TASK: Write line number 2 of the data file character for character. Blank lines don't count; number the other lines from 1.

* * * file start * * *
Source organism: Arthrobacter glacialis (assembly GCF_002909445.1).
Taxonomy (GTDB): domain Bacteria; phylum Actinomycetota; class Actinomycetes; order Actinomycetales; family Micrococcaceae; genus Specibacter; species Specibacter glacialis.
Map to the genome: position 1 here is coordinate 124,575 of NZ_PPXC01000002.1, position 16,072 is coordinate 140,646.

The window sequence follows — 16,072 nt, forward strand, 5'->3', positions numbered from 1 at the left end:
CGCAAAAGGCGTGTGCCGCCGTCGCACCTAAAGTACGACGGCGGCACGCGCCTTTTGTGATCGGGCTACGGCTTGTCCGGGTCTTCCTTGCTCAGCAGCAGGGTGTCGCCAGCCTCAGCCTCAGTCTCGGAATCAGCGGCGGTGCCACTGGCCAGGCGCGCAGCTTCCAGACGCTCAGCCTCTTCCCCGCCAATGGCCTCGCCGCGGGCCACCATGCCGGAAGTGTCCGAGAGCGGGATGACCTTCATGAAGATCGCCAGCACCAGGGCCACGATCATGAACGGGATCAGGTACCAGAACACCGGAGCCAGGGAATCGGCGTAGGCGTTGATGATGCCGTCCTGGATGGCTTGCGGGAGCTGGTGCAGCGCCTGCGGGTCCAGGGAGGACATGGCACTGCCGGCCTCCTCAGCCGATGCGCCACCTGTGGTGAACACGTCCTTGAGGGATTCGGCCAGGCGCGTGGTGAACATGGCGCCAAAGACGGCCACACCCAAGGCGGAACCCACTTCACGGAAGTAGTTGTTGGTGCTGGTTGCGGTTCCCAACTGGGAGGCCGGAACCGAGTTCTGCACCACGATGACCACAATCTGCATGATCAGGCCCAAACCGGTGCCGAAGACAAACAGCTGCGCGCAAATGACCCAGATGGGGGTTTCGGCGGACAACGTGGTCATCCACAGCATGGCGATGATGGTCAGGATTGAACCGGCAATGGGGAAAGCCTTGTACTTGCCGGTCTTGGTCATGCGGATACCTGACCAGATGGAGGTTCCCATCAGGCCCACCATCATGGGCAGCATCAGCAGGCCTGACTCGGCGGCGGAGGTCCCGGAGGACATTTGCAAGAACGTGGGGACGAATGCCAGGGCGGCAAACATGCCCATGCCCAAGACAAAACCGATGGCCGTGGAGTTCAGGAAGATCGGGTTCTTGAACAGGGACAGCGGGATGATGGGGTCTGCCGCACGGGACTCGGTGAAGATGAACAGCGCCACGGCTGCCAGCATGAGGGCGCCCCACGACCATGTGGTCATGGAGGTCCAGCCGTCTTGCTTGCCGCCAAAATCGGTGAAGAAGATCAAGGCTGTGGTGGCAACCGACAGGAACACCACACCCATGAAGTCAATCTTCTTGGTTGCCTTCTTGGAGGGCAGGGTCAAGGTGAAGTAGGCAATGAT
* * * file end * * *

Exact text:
Taxonomy (GTDB): domain Bacteria; phylum Actinomycetota; class Actinomycetes; order Actinomycetales; family Micrococcaceae; genus Specibacter; species Specibacter glacialis.